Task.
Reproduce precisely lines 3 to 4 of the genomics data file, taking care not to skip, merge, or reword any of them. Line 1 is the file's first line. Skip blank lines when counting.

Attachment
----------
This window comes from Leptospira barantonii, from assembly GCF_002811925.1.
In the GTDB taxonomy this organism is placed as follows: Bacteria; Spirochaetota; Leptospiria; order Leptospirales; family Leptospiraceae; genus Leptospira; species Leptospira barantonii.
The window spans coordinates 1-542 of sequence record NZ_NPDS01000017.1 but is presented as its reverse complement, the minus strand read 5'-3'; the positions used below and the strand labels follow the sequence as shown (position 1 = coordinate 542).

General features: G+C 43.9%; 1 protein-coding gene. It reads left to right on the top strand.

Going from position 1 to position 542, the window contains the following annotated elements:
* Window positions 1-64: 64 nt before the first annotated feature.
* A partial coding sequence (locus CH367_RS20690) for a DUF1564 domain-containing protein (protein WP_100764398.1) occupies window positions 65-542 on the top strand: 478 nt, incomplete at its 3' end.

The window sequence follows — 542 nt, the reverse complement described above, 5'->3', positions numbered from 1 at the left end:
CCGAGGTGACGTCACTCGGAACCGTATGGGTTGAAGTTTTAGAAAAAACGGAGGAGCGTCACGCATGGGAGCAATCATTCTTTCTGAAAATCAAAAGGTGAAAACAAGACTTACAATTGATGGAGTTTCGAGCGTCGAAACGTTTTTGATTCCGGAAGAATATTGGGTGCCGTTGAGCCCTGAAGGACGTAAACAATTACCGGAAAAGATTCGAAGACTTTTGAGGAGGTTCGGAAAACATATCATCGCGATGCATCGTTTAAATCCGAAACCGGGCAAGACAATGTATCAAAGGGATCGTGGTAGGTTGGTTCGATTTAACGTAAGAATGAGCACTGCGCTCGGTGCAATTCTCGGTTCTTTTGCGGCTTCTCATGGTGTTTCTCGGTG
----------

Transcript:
The window spans coordinates 1-542 of sequence record NZ_NPDS01000017.1 but is presented as its reverse complement, the minus strand read 5'-3'; the positions used below and the strand labels follow the sequence as shown (position 1 = coordinate 542).

General features: G+C 43.9%; 1 protein-coding gene. It reads left to right on the top strand.